The Early Bird Gets the Worm: How Enrollment Timing Keeps Medicare Costs Down
There are two critical periods for enrolling in Medicare: your initial enrollment period (IEP) and, for some, your special enrollment period (SEP).
Your initial enrollment period is a seven-month period, beginning three months before the month of your 65th birthday and ending three months after that month.
For instance, if are turning 65 in October, your initial enrollment period would run from the prior July through January of the next year. Enrolling during your IEP will allow you to begin your Medicare coverage as soon as possible. If you delay signing up for coverage after your initial enrollment period, you will likely pay higher premiums for Part B coverage.
If you are 65 or older and have employer covered health insurance from your job or your spouse’s, you will have a special enrollment period when that coverage ends, allowing you to enroll in Medicare without incurring a late enrollment penalty. An SEP is only available while you are covered by employer health insurance or for eight months after such coverage expires.
Even if you are covered by employer-based insurance, you may still need to sign up for Medicare during your initial enrollment period.
Depending on the size of your employer, your employer may designate Medicare as your primary coverage when you turn 65, with your employer-based coverage becoming secondary to Medicare. Retiree coverage and COBRA coverages are considered secondary coverage, and those coverages will not trigger a special enrollment period.
If you do not take advantage of your initial enrollment period (or, if applicable, your special enrollment period), you may still sign up for Medicare during the general enrollment period.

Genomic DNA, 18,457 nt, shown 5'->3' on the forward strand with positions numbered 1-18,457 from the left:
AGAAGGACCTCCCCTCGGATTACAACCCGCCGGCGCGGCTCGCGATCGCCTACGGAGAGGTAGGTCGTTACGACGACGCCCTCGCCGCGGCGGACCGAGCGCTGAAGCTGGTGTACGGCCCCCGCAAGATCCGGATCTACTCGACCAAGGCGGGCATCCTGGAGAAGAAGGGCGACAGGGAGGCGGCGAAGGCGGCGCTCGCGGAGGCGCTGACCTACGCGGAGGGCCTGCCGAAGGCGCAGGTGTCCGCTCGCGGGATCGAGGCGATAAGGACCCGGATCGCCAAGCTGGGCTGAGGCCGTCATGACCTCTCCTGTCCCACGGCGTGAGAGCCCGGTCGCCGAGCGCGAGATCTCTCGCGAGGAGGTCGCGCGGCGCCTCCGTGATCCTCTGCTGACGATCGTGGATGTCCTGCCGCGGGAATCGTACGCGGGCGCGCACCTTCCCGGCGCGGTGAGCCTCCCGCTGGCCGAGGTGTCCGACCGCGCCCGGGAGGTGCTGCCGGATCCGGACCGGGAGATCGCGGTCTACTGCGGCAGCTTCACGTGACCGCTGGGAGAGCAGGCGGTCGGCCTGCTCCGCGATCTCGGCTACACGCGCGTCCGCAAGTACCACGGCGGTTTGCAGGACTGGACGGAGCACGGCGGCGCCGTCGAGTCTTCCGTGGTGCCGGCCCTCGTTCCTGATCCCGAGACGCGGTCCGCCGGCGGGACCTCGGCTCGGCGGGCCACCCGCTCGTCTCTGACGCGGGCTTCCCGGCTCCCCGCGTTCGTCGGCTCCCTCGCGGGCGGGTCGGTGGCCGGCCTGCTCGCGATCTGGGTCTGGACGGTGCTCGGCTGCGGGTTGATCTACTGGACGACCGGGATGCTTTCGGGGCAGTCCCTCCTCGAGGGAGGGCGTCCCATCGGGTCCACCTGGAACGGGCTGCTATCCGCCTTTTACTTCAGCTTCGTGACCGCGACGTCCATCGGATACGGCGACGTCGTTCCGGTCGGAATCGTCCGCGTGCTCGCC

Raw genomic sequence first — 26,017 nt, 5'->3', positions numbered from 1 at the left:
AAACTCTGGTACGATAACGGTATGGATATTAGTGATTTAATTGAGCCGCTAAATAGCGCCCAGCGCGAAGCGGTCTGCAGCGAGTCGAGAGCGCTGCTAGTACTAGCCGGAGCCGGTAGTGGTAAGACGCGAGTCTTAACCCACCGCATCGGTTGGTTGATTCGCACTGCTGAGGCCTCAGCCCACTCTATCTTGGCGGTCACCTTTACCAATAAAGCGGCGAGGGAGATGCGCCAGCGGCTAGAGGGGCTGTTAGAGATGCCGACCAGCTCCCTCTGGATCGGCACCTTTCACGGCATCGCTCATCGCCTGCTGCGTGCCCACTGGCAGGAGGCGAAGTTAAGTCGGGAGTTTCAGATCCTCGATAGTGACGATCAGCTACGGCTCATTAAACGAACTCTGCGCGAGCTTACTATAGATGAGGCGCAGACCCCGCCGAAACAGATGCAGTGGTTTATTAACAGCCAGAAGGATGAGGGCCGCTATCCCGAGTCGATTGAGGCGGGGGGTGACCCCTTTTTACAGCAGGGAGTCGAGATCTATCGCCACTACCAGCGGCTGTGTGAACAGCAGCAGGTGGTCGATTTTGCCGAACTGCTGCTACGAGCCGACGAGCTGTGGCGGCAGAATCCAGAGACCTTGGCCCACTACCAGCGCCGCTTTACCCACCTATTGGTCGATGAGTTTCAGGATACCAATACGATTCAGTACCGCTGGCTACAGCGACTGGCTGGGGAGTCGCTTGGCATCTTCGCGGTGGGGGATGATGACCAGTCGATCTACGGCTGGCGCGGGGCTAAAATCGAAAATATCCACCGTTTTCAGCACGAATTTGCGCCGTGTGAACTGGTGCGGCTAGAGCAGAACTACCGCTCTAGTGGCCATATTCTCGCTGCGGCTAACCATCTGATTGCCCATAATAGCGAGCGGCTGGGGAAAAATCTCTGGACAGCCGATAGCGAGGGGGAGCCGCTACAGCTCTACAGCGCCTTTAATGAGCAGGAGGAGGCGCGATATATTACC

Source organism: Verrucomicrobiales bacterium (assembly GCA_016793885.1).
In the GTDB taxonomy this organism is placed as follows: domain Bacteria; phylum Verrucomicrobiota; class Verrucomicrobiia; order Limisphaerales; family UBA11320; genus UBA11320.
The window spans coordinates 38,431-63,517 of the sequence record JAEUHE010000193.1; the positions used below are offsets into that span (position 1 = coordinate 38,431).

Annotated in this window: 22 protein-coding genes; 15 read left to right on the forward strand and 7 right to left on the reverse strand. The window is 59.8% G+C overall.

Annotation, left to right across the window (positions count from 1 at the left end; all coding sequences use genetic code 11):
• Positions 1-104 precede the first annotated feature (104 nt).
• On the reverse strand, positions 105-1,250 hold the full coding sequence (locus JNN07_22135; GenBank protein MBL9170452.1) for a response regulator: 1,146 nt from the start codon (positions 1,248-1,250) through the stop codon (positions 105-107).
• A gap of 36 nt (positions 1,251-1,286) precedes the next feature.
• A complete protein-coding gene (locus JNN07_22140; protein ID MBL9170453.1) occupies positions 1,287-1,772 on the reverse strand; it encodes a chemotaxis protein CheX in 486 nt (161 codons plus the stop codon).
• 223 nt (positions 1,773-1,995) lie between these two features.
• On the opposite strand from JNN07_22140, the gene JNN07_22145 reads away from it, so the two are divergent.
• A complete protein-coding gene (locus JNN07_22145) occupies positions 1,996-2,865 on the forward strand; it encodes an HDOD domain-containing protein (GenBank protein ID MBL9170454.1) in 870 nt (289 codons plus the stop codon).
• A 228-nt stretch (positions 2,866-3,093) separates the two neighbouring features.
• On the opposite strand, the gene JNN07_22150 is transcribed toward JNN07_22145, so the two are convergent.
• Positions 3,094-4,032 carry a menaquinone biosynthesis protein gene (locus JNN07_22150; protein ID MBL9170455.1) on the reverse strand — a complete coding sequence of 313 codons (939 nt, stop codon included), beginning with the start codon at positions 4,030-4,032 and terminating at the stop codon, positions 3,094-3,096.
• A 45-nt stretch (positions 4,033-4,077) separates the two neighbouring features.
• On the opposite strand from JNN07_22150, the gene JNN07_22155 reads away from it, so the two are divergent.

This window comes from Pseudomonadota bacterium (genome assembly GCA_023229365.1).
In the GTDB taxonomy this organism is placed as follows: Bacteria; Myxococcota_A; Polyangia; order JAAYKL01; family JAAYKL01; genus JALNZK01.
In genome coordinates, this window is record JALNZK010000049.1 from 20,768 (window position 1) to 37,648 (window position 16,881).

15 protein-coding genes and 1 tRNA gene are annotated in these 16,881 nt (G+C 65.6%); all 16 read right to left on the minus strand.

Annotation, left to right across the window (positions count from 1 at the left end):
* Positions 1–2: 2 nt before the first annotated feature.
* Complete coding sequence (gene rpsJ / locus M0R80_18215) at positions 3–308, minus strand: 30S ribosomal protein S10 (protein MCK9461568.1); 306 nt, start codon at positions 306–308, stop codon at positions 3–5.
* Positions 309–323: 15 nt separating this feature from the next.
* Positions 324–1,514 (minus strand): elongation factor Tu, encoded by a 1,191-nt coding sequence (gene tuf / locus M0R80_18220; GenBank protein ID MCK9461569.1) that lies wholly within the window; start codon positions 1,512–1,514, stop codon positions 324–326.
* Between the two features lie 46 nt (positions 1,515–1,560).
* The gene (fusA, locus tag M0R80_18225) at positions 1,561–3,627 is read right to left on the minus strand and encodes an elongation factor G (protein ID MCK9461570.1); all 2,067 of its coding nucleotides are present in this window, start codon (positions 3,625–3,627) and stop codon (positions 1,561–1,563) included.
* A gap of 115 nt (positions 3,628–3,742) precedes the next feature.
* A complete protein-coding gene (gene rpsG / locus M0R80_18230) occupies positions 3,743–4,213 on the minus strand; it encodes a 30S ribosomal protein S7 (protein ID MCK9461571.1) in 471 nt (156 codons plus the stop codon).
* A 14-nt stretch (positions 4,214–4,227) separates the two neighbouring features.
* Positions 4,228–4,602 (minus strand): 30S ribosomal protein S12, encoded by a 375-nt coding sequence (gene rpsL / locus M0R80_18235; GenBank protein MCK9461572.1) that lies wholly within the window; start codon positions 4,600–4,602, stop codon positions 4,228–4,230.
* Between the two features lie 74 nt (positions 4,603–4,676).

The general enrollment period spans from January 1 through March 31 of each calendar year.
However, you may incur a late enrollment penalty, which will increase your premiums for Medicare Part B and Part D. For every 12 months you delay enrollment in Part B, your premium may be 10 percent higher. These increases will follow you as long as you are enrolled in Part B, unless you qualify and enroll in certain programs.
For every 12 months you delay enrolling in a Part D prescription drug plan, your monthly premium may be 1% higher. However, if you have prescription drug coverage equivalent to Part D prior to enrollment, you will not pay a penalty. Your plan should send you a letter stating that it provides equivalent coverage to Part D, and you should keep that letter so that you can prove you had comparable coverage when you sign up for Part D.
Medigap, or Medicare Supplement, also has an enrollment period, which starts when you turn 65 and have enrolled in Medicare Part B which lasts for six months. During this enrollment period, insurers cannot deny you coverage due to a preexisting condition and must sell you a plan at the best available rate. After this enrollment period, insurers may increase rates or refuse to provide you coverage.